Academic journal article Journal of Sociology & Social Welfare

Legislative Casework: Where Policy and Practice Intersect

Academic journal article Journal of Sociology & Social Welfare

Legislative Casework: Where Policy and Practice Intersect

Article excerpt

Legislative casework is an ongoing activity in many state and federal legislative offices. Although the activity carries the implication of being a social work activity, there is little evidence from the literature, or in the field, that social workers are more than marginally employed in these positions. Reasons for the lack of professionally educated social workers in this important area of practice and politics are not clear. This paper explores the field of practice known as legislative casework, its history and purpose, and presents generalist social work examples from a Congressional district office wherein which professional social workers are employed. In conclusion the authors encourage social work presence in legislative casework and suggest increased attention to this field of practice in social work education at both the BSW and MSW levels

Key words: congress, casework, policy practice, community work, politics


Legislative casework, also known as constituent casework, has been an integral part of constituent services in state and federal elected offices for the better part of two centuries. The service takes a page from the historic practices of social work, yet largely without professional social workers in its ranks. Davidson and Oleszek define the practice as involving the fundamental social work tasks of mediating between the larger systems and the individual (Hoefer, 1999, 78). Legislative casework is micro and macro practice, using direct interventions while at the same time employing indirect social work roles, focusing on personal troubles linked to policy and regulatory issues. As a field of service legislative casework approximates many aspects of policy practice, because of its setting--in a political environment--its access to policy and regulatory change, and the linkage of constituent troubles to much larger social issues rooted in laws and program regulations. Social workers in this area of practice are poised to fill a gap identified by Haynes and Mickelson (2000) that links practice with policy change. This paper is largely a case example designed to provide an overview of legislative casework as it is practiced in a congressional district office.

At the federal level, all congressional district offices engage in some level of legislative casework, but it varies significantly from on district to another. Some congressional offices place a high priority on direct constituent services, while others place less of a priority on it. Regardless of the priority one thing congressional offices can count on is "an endless stream of constituent casework (Shapiro, 1998, 89)." The demand for casework service in district offices has increased significantly in the past few years. A study by the Congressional Management Foundation (Shapiro, 1998) reported, "53% of House offices and 42% of Senate offices receive between 1000 and 5000 cases each year, and 32% of Senate offices report more than 7500 cases annually (89)." These numbers represent a reported increase in services delivered by a majority of House and Senate offices. The average increase in casework services to constituents in the past five years is 35%. This is particularly significant because congressional offices also have reported that their caseloads have more than doubled since the 1980s (Shapiro, 1998).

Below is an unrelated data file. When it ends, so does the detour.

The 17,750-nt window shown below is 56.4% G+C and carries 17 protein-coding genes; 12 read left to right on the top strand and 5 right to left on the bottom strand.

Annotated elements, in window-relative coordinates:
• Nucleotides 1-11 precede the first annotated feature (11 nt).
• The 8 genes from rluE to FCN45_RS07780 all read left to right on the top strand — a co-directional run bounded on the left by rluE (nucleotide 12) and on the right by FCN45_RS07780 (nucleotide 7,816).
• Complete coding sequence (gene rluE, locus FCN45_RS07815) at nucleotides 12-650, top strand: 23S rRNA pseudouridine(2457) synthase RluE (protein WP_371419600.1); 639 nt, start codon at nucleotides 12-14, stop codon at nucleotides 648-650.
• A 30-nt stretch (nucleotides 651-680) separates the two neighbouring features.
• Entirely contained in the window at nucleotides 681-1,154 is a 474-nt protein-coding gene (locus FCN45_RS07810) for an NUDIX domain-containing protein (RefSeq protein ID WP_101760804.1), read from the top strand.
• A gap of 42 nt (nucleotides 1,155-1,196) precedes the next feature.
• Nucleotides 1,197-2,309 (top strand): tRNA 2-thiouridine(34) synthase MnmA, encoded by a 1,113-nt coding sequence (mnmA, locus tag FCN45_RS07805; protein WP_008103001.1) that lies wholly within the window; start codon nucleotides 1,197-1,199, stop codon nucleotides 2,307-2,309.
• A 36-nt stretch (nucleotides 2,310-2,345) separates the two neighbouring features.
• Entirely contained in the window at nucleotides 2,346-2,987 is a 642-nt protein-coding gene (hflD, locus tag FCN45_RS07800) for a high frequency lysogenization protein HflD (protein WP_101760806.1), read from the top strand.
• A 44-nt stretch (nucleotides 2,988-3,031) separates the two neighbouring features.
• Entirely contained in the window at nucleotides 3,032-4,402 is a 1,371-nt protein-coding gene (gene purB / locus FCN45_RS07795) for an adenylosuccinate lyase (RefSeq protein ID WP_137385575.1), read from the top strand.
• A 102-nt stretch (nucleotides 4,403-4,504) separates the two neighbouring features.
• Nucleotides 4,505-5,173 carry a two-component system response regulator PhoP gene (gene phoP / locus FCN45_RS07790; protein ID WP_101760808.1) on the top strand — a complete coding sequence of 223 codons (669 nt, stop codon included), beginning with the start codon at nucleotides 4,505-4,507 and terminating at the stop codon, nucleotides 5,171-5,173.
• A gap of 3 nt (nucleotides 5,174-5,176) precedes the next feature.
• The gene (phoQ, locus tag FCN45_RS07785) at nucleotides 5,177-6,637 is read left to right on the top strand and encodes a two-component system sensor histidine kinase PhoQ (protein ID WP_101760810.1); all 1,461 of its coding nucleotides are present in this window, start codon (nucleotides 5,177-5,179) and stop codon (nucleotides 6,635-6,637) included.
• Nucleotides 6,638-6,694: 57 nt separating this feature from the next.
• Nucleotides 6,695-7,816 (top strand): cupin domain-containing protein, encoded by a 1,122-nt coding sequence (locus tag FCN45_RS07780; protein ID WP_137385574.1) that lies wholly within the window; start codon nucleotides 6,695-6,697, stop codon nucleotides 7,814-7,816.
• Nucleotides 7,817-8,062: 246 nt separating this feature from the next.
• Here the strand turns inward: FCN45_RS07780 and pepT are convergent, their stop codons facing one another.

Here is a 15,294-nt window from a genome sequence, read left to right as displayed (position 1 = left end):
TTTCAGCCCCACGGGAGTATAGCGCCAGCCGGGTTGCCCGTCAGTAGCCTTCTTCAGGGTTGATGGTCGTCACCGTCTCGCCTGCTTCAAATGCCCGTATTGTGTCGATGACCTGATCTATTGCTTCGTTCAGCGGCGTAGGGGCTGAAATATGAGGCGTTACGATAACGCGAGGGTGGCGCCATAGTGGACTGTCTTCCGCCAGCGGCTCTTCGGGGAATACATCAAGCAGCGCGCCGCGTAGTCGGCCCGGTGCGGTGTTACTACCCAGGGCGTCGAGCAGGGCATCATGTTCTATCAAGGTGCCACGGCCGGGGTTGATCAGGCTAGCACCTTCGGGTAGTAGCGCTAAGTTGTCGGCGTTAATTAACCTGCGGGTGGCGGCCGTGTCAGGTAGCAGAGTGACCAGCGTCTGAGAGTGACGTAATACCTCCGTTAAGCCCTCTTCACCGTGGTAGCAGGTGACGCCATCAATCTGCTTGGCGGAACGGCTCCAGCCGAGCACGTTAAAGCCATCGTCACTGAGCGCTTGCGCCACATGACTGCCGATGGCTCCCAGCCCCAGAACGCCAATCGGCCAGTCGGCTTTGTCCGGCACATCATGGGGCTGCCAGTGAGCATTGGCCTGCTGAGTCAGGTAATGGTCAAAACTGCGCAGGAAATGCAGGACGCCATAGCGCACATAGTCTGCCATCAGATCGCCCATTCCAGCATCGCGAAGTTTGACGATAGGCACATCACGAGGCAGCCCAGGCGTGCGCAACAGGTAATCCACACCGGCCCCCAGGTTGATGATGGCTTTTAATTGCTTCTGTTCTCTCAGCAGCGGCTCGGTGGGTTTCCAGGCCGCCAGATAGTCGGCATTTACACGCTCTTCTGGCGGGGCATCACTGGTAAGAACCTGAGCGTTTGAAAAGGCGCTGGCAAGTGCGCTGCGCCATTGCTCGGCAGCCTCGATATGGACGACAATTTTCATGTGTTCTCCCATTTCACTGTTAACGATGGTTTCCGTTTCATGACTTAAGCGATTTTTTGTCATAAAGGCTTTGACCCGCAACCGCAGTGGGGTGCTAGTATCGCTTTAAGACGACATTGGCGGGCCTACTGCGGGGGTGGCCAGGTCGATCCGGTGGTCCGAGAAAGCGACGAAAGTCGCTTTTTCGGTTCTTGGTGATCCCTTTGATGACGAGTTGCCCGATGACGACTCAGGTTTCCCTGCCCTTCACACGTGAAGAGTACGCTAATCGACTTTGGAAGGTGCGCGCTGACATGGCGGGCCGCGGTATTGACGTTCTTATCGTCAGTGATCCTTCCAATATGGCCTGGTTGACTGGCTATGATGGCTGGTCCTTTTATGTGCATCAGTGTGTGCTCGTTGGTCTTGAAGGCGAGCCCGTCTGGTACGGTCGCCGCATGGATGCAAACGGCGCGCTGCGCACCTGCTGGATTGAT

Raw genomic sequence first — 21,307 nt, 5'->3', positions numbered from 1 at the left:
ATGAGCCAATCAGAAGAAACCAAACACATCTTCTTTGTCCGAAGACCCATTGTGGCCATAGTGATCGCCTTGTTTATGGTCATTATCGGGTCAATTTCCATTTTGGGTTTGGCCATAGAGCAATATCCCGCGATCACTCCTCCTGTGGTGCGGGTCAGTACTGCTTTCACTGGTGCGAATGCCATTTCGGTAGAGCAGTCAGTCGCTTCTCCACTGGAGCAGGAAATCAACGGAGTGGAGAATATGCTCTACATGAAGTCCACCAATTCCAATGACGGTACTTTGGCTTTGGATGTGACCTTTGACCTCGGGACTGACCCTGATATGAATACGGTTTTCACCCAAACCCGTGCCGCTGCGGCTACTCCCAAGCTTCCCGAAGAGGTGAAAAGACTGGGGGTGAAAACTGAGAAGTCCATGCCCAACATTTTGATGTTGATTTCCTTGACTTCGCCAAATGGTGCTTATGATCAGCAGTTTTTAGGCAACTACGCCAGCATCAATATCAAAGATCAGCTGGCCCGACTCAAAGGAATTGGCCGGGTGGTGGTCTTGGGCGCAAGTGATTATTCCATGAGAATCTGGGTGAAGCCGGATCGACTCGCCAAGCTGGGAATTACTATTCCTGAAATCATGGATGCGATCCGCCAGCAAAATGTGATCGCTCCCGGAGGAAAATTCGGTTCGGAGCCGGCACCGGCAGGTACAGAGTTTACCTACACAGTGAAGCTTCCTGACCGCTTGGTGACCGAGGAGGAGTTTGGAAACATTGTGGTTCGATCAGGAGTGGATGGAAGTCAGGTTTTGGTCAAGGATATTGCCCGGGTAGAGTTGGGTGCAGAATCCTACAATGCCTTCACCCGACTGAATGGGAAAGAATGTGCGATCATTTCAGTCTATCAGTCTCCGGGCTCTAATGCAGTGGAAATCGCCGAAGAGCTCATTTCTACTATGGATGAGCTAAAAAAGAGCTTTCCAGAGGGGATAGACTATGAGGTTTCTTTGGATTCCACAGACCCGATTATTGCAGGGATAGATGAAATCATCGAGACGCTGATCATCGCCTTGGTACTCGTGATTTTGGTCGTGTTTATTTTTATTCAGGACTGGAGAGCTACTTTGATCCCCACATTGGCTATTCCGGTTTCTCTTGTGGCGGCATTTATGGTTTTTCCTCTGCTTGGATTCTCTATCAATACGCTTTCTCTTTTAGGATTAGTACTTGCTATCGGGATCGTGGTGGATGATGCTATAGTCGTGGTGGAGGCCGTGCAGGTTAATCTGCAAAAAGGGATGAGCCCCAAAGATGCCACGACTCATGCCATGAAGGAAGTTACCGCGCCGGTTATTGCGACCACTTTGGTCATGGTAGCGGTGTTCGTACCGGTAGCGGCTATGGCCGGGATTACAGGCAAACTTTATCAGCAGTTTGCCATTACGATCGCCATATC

The nature of casework requests, the type of casework delivered, and the priority the service receives in the office depend on a number of variables. These variables include: the district's unique needs; demographic factors such as significant populations of immigrants, aging, and veterans; temporal and historical characteristics of the district. For example, areas prone to natural disaster or those undergoing economic shifts, and the very poor or wealthy districts tend to use casework services more than middle-income districts (Johannes, 1980; Johannes and McAdams, 1987; Johannes, 1996). …

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